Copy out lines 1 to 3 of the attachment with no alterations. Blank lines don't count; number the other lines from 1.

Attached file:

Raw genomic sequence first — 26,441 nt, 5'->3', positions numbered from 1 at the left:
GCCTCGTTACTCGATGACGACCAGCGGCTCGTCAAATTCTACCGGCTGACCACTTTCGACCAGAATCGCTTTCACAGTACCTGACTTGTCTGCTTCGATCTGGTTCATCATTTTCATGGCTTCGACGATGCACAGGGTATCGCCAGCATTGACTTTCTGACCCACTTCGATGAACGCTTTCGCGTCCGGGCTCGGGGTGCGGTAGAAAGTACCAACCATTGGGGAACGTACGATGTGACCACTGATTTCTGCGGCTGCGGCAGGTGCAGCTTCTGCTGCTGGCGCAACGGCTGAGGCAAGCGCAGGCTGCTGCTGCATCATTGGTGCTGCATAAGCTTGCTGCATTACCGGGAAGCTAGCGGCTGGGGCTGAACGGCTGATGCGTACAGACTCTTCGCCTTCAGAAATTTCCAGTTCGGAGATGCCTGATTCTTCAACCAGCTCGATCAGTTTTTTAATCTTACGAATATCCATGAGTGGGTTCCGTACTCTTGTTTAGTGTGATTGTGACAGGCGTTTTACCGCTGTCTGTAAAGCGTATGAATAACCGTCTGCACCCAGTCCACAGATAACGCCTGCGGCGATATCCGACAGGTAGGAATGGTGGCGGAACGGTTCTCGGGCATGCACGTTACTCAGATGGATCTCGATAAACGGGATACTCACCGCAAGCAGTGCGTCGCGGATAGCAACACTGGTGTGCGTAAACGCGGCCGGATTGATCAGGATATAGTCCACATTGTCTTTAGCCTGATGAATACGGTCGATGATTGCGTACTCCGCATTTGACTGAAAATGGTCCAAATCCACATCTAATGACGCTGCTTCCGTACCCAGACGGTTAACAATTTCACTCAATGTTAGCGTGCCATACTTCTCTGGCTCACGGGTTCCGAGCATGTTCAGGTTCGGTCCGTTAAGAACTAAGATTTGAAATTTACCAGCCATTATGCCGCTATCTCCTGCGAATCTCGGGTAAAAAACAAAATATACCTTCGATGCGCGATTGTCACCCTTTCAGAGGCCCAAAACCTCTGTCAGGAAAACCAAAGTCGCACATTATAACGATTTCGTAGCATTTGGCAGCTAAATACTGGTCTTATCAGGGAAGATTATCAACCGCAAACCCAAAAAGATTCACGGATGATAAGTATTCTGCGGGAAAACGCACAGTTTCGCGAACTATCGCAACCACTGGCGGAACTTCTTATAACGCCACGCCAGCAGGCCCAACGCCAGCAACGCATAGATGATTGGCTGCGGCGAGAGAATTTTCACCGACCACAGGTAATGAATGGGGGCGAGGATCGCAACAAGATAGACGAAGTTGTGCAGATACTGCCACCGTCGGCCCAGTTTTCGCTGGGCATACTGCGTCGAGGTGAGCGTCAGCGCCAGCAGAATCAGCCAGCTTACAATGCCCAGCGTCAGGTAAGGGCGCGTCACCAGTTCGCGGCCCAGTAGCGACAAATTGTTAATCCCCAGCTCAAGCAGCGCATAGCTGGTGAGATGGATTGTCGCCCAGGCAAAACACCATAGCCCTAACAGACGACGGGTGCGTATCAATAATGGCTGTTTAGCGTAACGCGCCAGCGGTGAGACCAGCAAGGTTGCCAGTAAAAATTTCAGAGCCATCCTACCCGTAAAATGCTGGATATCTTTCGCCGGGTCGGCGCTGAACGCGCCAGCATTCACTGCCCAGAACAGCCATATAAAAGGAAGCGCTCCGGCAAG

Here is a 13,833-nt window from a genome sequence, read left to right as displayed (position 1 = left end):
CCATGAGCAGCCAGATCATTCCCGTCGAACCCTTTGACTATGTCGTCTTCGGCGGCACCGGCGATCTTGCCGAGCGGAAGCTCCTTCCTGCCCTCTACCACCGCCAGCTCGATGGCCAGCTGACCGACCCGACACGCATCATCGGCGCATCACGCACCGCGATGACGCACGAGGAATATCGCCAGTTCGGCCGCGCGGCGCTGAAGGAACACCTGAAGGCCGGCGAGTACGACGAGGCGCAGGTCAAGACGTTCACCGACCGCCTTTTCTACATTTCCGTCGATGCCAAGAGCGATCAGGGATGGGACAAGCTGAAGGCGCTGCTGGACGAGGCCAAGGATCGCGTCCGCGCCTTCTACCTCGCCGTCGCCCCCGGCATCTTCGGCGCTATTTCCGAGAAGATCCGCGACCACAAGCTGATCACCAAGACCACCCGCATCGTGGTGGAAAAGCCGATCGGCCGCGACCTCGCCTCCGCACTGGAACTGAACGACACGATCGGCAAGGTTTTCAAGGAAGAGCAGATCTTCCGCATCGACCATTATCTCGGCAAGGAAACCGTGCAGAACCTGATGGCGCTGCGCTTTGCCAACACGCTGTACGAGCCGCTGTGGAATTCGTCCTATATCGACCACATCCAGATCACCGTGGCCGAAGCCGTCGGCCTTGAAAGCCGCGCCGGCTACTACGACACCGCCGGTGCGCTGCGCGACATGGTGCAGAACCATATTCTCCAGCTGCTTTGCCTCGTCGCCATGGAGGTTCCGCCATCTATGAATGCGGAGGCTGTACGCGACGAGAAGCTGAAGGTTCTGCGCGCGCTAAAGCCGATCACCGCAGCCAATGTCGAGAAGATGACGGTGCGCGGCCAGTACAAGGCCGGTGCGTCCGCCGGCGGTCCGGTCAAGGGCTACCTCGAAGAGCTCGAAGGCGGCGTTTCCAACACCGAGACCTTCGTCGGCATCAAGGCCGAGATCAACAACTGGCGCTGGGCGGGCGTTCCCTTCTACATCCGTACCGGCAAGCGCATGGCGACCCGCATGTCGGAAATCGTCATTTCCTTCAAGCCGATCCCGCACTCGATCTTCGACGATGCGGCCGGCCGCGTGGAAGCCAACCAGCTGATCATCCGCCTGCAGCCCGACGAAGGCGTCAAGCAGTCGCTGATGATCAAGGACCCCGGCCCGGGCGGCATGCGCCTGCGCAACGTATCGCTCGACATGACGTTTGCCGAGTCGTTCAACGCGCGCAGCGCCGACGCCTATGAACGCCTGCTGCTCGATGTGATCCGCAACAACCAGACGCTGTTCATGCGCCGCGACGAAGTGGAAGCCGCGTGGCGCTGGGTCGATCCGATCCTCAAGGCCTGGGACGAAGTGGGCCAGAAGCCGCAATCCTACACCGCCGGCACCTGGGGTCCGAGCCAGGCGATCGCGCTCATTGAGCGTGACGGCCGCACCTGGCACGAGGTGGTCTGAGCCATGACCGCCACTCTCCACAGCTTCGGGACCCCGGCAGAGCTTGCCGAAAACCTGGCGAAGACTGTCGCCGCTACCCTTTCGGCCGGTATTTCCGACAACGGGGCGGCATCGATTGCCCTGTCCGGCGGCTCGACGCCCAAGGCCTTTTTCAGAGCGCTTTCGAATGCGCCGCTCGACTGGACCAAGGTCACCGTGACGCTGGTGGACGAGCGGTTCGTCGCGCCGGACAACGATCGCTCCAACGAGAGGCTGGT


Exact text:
Raw genomic sequence first — 26,441 nt, 5'->3', positions numbered from 1 at the left:
GCCTCGTTACTCGATGACGACCAGCGGCTCGTCAAATTCTACCGGCTGACCACTTTCGACCAGAATCGCTTTCACAGTACCTGACTTGTCTGCTTCGATCTGGTTCATCATTTTCATGGCTTCGACGATGCACAGGGTATCGCCAGCATTGACTTTCTGACCCACTTCGATGAACGCTTTCGCGTCCGGGCTCGGGGTGCGGTAGAAAGTACCAACCATTGGGGAACGTACGATGTGACCACTGATTTCTGCGGCTGCGGCAGGTGCAGCTTCTGCTGCTGGCGCAACGGCTGAGGCAAGCGCAGGCTGCTGCTGCATCATTGGTGCTGCATAAGCTTGCTGCATTACCGGGAAGCTAGCGGCTGGGGCTGAACGGCTGATGCGTACAGACTCTTCGCCTTCAGAAATTTCCAGTTCGGAGATGCCTGATTCTTCAACCAGCTCGATCAGTTTTTTAATCTTACGAATATCCATGAGTGGGTTCCGTACTCTTGTTTAGTGTGATTGTGACAGGCGTTTTACCGCTGTCTGTAAAGCGTATGAATAACCGTCTGCACCCAGTCCACAGATAACGCCTGCGGCGATATCCGACAGGTAGGAATGGTGGCGGAACGGTTCTCGGGCATGCACGTTACTCAGATGGATCTCGATAAACGGGATACTCACCGCAAGCAGTGCGTCGCGGATAGCAACACTGGTGTGCGTAAACGCGGCCGGATTGATCAGGATATAGTCCACATTGTCTTTAGCCTGATGAATACGGTCGATGATTGCGTACTCCGCATTTGACTGAAAATGGTCCAAATCCACATCTAATGACGCTGCTTCCGTACCCAGACGGTTAACAATTTCACTCAATGTTAGCGTGCCATACTTCTCTGGCTCACGGGTTCCGAGCATGTTCAGGTTCGGTCCGTTAAGAACTAAGATTTGAAATTTACCAGCCATTATGCCGCTATCTCCTGCGAATCTCGGGTAAAAAACAAAATATACCTTCGATGCGCGATTGTCACCCTTTCAGAGGCCCAAAACCTCTGTCAGGAAAACCAAAGTCGCACATTATAACGATTTCGTAGCATTTGGCAGCTAAATACTGGTCTTATCAGGGAAGATTATCAACCGCAAACCCAAAAAGATTCACGGATGATAAGTATTCTGCGGGAAAACGCACAGTTTCGCGAACTATCGCAACCACTGGCGGAACTTCTTATAACGCCACGCCAGCAGGCCCAACGCCAGCAACGCATAGATGATTGGCTGCGGCGAGAGAATTTTCACCGACCACAGGTAATGAATGGGGGCGAGGATCGCAACAAGATAGACGAAGTTGTGCAGATACTGCCACCGTCGGCCCAGTTTTCGCTGGGCATACTGCGTCGAGGTGAGCGTCAGCGCCAGCAGAATCAGCCAGCTTACAATGCCCAGCGTCAGGTAAGGGCGCGTCACCAGTTCGCGGCCCAGTAGCGACAAATTGTTAATCCCCAGCTCAAGCAGCGCATAGCTGGTGAGATGGATTGTCGCCCAGGCAAAACACCATAGCCCTAACAGACGACGGGTGCGTATCAATAATGGCTGTTTAGCGTAACGCGCCAGCGGTGAGACCAGCAAGGTTGCCAGTAAAAATTTCAGAGCCATCCTACCCGTAAAATGCTGGATATCTTTCGCCGGGTCGGCGCTGAACGCGCCAGCATTCACTGCCCAGAACAGCCATATAAAAGGAAGCGCTCCGGCAAG

Here is a 13,833-nt window from a genome sequence, read left to right as displayed (position 1 = left end):